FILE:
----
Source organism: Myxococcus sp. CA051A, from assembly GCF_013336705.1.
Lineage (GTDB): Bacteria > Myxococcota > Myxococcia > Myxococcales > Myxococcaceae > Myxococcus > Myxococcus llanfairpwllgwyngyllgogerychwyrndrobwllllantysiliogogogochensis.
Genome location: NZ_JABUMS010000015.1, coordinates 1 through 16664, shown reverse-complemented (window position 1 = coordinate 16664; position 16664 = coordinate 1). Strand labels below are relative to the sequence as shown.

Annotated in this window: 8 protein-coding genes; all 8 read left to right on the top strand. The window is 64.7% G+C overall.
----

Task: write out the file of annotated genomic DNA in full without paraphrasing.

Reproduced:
Source organism: Myxococcus sp. CA051A, from assembly GCF_013336705.1.
Lineage (GTDB): Bacteria > Myxococcota > Myxococcia > Myxococcales > Myxococcaceae > Myxococcus > Myxococcus llanfairpwllgwyngyllgogerychwyrndrobwllllantysiliogogogochensis.
Genome location: NZ_JABUMS010000015.1, coordinates 1 through 16664, shown reverse-complemented (window position 1 = coordinate 16664; position 16664 = coordinate 1). Strand labels below are relative to the sequence as shown.

Annotated in this window: 8 protein-coding genes; all 8 read left to right on the top strand. The window is 64.7% G+C overall.